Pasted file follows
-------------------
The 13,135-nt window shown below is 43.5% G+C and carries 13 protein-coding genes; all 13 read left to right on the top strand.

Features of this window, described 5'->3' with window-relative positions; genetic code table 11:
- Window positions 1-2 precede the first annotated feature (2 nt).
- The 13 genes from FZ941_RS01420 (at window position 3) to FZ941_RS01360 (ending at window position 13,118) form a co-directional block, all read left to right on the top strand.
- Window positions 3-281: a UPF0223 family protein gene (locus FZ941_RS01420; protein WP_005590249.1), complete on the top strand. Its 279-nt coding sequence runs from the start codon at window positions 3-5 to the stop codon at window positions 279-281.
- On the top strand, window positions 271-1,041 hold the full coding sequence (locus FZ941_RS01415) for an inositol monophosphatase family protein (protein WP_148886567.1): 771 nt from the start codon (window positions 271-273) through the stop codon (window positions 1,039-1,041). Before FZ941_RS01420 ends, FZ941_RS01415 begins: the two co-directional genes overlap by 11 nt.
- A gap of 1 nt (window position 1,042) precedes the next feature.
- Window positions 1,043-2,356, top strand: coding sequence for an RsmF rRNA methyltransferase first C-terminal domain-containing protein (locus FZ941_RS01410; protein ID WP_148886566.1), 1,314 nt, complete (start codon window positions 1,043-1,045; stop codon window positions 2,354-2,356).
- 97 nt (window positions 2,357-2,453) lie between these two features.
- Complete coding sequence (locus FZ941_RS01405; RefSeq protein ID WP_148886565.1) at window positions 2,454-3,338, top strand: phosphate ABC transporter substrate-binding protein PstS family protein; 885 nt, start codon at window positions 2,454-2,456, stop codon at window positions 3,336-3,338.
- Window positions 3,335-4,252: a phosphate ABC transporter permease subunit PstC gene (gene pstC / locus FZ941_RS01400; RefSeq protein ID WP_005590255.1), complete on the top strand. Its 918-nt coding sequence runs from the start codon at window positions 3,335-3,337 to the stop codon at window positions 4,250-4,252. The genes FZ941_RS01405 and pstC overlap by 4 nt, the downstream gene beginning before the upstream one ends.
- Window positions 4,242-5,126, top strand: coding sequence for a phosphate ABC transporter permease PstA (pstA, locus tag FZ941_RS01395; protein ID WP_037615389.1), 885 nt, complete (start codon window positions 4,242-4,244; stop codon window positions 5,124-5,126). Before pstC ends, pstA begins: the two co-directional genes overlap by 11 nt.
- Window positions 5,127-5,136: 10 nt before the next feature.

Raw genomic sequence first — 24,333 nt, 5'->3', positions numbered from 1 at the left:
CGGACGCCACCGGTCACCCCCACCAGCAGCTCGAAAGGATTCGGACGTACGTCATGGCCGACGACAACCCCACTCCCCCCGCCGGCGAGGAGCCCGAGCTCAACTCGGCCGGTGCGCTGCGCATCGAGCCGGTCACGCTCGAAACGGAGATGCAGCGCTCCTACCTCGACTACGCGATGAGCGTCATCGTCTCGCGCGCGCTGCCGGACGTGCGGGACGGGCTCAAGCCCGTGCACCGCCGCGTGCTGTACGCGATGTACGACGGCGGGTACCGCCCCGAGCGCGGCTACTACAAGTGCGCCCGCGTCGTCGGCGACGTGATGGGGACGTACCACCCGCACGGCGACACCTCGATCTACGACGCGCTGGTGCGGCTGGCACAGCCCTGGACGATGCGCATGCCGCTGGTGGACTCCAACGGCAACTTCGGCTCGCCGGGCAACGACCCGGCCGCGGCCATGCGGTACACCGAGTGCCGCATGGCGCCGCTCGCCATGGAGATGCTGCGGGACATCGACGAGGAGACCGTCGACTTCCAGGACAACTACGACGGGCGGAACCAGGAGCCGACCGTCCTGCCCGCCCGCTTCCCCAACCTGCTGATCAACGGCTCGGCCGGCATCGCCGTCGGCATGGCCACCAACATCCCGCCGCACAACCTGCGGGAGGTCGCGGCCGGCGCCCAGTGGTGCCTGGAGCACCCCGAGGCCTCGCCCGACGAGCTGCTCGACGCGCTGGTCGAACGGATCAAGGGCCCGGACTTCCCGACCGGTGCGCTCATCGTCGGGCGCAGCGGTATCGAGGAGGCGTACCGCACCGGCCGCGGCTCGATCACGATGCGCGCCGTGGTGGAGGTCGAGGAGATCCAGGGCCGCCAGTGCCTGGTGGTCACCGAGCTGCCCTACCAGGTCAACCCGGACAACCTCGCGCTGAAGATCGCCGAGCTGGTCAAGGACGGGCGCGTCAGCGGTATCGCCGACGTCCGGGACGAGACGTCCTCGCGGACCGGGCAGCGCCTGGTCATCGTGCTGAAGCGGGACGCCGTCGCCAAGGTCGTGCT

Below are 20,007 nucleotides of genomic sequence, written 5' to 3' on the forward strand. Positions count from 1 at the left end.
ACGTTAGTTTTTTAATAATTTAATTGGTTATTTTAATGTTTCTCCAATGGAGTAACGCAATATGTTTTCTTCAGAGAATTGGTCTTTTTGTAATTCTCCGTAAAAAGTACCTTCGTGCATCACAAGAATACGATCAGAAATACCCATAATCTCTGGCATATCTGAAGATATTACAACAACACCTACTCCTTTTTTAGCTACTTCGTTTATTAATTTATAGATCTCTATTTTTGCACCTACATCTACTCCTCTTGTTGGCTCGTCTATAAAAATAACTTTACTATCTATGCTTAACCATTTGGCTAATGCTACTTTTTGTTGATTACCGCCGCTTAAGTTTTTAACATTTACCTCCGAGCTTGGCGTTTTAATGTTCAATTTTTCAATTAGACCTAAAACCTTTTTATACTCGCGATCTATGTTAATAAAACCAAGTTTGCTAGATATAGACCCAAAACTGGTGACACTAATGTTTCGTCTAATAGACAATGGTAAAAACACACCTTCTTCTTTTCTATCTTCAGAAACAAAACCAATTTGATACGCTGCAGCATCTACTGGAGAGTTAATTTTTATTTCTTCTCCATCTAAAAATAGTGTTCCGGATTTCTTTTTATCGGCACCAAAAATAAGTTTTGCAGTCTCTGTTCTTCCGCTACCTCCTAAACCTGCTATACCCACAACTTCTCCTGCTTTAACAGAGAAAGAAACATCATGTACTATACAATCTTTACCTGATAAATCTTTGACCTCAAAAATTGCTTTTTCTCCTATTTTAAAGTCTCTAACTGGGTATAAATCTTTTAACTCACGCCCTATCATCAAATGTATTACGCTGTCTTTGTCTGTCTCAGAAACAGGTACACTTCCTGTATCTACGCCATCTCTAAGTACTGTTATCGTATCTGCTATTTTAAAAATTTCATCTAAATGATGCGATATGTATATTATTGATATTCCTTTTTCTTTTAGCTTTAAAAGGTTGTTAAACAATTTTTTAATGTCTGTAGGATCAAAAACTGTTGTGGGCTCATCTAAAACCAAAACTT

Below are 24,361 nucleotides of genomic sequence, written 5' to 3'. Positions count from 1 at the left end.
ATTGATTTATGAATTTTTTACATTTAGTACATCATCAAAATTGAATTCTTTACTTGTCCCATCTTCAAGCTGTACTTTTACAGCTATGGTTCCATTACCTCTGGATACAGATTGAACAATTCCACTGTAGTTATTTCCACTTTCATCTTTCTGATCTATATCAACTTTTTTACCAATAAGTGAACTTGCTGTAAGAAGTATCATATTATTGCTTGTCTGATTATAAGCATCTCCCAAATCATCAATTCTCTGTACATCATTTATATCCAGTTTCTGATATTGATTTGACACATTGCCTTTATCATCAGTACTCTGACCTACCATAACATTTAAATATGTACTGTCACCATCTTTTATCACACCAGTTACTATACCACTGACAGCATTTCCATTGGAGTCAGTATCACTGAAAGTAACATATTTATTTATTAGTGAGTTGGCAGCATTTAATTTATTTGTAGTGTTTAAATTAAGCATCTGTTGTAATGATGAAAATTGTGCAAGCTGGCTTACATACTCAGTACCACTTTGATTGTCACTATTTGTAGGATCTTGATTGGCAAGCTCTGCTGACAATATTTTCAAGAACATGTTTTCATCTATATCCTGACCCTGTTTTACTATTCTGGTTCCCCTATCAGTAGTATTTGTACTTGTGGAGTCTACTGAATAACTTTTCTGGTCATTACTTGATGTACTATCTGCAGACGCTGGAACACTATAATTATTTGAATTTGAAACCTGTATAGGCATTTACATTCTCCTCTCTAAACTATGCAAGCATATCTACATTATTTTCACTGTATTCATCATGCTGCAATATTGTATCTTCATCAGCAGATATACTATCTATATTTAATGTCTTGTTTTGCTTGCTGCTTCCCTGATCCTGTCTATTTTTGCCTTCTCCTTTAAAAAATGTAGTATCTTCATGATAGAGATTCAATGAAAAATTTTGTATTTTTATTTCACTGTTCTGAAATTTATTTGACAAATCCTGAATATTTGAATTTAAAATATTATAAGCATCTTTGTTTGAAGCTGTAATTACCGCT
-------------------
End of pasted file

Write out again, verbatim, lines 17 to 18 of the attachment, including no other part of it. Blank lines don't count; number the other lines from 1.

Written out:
ACGTTAGTTTTTTAATAATTTAATTGGTTATTTTAATGTTTCTCCAATGGAGTAACGCAATATGTTTTCTTCAGAGAATTGGTCTTTTTGTAATTCTCCGTAAAAAGTACCTTCGTGCATCACAAGAATACGATCAGAAATACCCATAATCTCTGGCATATCTGAAGATATTACAACAACACCTACTCCTTTTTTAGCTACTTCGTTTATTAATTTATAGATCTCTATTTTTGCACCTACATCTACTCCTCTTGTTGGCTCGTCTATAAAAATAACTTTACTATCTATGCTTAACCATTTGGCTAATGCTACTTTTTGTTGATTACCGCCGCTTAAGTTTTTAACATTTACCTCCGAGCTTGGCGTTTTAATGTTCAATTTTTCAATTAGACCTAAAACCTTTTTATACTCGCGATCTATGTTAATAAAACCAAGTTTGCTAGATATAGACCCAAAACTGGTGACACTAATGTTTCGTCTAATAGACAATGGTAAAAACACACCTTCTTCTTTTCTATCTTCAGAAACAAAACCAATTTGATACGCTGCAGCATCTACTGGAGAGTTAATTTTTATTTCTTCTCCATCTAAAAATAGTGTTCCGGATTTCTTTTTATCGGCACCAAAAATAAGTTTTGCAGTCTCTGTTCTTCCGCTACCTCCTAAACCTGCTATACCCACAACTTCTCCTGCTTTAACAGAGAAAGAAACATCATGTACTATACAATCTTTACCTGATAAATCTTTGACCTCAAAAATTGCTTTTTCTCCTATTTTAAAGTCTCTAACTGGGTATAAATCTTTTAACTCACGCCCTATCATCAAATGTATTACGCTGTCTTTGTCTGTCTCAGAAACAGGTACACTTCCTGTATCTACGCCATCTCTAAGTACTGTTATCGTATCTGCTATTTTAAAAATTTCATCTAAATGATGCGATATGTATATTATTGATATTCCTTTTTCTTTTAGCTTTAAAAGGTTGTTAAACAATTTTTTAATGTCTGTAGGATCAAAAACTGTTGTGGGCTCATCTAAAACCAAAACTT

Below are 24,361 nucleotides of genomic sequence, written 5' to 3'. Positions count from 1 at the left end.